18 April 2012
Commercial Dog-Breeding Facilities
Pet shops give many people the impression of happy, eager, and healthy puppies that are in desperate need of a home and family. Sometimes people feel bad for the animals stuck in the small cages and decide they’re going to save or rescue them. People who buy these animals don’t realize that they’re supporting the commercial dog-breeding industry. Commercial dog-breeding facilities treat animals as a product; they are concerned with quantity and the profit they’ll receive instead of quality and the animals’ health. These facilities need to be banned for three reasons: to prevent further health deterioration of the animals; to preserve the lowering of breeds’ genetic traits which result from unregulated breeding; and they give reputable breeders a bad name.
Before we examine specific issues surrounding professional dog breeders, first we should define some terms and give a general background of the problem. Many people have heard about the animal cruelty behind puppy mills; however, they have no idea about commercial dog-breeding facilities. The term “puppy mill” is used to describe large-scale dog breeding operations that place income over the animals’ welfare. Puppy mills don’t breed responsibly and the conditions they keep the animals in are generally illegal. Commercial dog-breeding facilities are also large scale breeding facilities that place the well being of animals below making a profit, yet these facilities are subject to United States Department of Agriculture (USDA) regulating and enforcing of the Animal Welfare Act (AWA) laws and regulations. The USDA regulates the breeding facilities with the minimum standards for the animals’ health; these are the same laws that are used for chickens, cows, pigs and other animals, which are slaughtered. The law requires that each animal is provided with “adequate housing, handling, sanitation, nutrition, water, veterinary care, and protection from extreme weather and temperatures” (USDA Animal Welfare Act). The USDA does not have the funds or proper training to enforce these laws, so most commercial dog-breeding facilities continue to thrive while their animals are suffering. The USDA also does not have any regulations for the facilities if they sell directly to the public, which includes online sales. These loopholes in the system cause for an unbalanced, irresponsible, and unhealthy system of dog breeding.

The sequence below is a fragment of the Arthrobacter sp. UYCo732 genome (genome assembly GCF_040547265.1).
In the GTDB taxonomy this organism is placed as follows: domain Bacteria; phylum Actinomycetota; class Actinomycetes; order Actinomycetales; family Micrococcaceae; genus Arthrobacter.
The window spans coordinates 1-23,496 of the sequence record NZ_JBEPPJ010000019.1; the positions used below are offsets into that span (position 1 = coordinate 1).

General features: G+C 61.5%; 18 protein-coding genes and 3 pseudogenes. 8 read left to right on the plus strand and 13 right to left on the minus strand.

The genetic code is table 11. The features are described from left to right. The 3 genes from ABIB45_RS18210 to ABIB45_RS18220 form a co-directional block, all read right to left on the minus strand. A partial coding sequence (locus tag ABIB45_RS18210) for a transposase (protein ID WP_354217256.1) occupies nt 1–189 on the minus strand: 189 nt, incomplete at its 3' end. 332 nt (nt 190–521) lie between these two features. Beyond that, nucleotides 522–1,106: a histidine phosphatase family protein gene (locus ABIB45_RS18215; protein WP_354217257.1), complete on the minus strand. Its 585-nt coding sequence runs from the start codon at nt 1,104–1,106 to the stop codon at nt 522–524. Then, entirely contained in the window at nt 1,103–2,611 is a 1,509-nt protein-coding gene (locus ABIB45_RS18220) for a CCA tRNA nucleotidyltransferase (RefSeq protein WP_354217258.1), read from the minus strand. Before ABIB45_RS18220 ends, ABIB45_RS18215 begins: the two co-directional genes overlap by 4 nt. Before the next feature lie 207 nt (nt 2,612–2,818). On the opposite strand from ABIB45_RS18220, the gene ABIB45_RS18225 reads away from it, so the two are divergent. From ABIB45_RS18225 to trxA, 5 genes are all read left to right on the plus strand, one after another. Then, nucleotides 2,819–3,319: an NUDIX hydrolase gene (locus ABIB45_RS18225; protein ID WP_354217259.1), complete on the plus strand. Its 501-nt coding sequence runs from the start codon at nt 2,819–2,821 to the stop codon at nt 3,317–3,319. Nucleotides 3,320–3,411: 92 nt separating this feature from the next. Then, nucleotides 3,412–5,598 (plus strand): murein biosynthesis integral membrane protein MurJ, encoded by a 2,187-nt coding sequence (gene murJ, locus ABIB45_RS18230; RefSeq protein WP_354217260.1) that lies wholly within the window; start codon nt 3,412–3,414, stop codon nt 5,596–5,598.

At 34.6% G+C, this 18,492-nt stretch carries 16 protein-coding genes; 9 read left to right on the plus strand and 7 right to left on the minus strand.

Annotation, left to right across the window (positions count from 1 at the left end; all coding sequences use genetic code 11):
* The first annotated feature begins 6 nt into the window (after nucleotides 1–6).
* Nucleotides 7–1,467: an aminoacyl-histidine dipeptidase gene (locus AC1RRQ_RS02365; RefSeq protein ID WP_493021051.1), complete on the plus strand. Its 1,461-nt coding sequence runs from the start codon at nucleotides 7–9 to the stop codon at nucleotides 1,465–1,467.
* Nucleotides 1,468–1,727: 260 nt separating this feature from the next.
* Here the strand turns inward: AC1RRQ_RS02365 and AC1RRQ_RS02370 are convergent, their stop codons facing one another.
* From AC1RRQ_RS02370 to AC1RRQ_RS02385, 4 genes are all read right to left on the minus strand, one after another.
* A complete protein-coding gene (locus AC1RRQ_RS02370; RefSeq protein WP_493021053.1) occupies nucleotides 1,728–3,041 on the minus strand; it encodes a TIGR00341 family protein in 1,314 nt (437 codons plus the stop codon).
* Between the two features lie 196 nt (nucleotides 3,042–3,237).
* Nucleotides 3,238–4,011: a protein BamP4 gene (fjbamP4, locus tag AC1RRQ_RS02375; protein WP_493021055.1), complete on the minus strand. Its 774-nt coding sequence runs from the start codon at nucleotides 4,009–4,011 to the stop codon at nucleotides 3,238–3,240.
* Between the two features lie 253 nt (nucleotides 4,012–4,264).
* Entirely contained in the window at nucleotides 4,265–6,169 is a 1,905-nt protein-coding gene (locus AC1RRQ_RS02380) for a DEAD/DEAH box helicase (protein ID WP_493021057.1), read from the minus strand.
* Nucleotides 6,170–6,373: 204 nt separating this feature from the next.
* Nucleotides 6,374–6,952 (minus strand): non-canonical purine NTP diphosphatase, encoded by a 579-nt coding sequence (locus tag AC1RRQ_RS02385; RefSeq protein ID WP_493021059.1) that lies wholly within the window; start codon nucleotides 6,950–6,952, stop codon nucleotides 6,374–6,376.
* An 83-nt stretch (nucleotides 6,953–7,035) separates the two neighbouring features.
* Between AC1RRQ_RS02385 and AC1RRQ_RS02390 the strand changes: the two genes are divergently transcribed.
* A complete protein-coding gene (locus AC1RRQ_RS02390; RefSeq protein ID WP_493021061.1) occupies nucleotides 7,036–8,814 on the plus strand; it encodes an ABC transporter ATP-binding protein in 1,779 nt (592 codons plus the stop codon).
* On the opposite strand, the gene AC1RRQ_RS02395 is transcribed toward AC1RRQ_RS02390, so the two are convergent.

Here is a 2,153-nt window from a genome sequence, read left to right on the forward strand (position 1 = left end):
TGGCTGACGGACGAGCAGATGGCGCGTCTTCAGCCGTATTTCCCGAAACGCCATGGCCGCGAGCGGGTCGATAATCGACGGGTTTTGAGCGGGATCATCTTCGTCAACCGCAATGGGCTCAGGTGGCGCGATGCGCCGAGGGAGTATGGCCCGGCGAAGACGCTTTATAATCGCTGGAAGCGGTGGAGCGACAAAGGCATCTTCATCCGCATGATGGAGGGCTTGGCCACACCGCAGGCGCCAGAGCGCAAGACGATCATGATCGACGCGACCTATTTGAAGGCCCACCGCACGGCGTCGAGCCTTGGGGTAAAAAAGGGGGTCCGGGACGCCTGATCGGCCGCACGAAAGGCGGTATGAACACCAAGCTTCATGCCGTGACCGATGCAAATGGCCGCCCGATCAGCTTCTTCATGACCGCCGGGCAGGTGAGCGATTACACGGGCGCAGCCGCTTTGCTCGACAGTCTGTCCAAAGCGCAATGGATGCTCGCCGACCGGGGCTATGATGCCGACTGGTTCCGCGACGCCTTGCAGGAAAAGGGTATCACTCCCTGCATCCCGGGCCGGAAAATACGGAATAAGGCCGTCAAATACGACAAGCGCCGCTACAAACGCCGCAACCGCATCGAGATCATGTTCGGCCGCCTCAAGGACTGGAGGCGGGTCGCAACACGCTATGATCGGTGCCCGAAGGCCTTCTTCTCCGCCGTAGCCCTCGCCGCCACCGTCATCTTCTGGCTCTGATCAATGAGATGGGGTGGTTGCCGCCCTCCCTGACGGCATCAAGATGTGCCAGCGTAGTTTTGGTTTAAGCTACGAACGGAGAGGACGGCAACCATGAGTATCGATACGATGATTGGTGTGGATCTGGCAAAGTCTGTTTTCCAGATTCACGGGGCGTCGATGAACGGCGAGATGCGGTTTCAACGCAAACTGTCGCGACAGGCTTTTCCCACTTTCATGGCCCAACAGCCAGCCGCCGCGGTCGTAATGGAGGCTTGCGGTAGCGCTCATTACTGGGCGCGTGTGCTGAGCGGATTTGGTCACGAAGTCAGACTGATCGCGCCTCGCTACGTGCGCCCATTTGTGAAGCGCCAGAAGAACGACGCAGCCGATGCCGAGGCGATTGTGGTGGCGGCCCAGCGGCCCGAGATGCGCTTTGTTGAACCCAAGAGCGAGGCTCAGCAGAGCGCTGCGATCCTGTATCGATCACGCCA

Having seen that commercial breeding in general is a problem, let’s examine the first specific issue, that of the deterioration of dogs’ health at these facilities. Commercial dog-breeding facilities don’t keep the dogs’ health in mind, even in severe and life threatening cases. When it comes to animals’ health in these facilities, there are government rules and regulations with punishments for violators and repeat offenders. Inspectors must visit commercial dog-breeding facilities at least twice a month; if there’s a violation, they file reports and give out punishments to those who have violated the laws. A May 2010 audit report filed by the United States Department of Agriculture uncovers the truth of inspectors’ visits to commercial dog-breeding facilities: “Expecting that the dealers would improve their standards of care, the agency chose to take little or no enforcement actions against most violators” (USDA Animal and Plant Health 10). Inspectors wouldn’t choose to give any stipulation to violators, even when they were repeat offenders. Inspectors never followed up visits to ensure that the proper changes were made, nor did they make the proper amount of check ups required per year. The conditions of commercial dog-breeding facilities are disgusting and irresponsible, and the dogs are not properly brought up and cared for. The May 2010 audit report filed against USDA inspectors mentions an Oklahoma breeding facility that had numerous dogs infested with...
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